"Not only do we have thousands of people without homes, we have thousands of homes without people." That's the rallying cry of Occupy Our Homes, a project of Occupy Wall Street whose goal is to help end that sad irony by helping families facing foreclosure stay in their homes—and uniting those in need of a place to live with foreclosed, vacant homes.
For weeks now, a number of Occupy groups have chosen to target foreclosures, standing beside residents when banks come to evict them from their homes.
On December 6, a day of action took the idea national, with events in 25 cities around the country. From Seattle to Atlanta to New York, Occupy groups called attention to the role of mortgage speculation in causing the financial crisis—and the devastating impact felt by millions of Americans.
In Brooklyn, Occupy protesters rallied around a home that had, until that morning, been vacant for three years. A family of four—Alfredo Carrasquillo, Tasha Glasgow and their two children—moved in after years living in the city's homeless shelters. To prevent an eviction, members of Occupy Wall Street plan to guard the house in shifts.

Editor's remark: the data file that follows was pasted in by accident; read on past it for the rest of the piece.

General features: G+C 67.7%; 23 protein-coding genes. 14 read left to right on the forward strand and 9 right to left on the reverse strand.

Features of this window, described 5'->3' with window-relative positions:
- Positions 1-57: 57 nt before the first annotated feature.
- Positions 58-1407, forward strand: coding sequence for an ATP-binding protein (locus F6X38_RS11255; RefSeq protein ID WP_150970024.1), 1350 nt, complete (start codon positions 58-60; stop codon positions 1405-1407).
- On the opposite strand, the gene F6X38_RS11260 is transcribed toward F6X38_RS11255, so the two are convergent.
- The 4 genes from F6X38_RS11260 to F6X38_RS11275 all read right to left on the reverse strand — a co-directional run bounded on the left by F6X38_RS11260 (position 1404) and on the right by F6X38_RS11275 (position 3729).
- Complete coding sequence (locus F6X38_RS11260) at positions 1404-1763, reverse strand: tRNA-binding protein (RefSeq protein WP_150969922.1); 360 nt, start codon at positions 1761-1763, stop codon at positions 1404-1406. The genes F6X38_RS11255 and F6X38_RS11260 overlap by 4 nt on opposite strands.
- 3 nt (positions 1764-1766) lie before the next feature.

Cheri Honkala promises to be a sheriff who will stand up for families, not banks.
As winter arrives and police crack down, how can occupiers keep their movement alive—and help it grow? Veteran activists share lessons from Spain’s Indignados.
With the housing crisis nationwide driving struggling families from their homes, Boston’s creative Dudley Street Neighborhood Initiative shows how communities can hold their ground.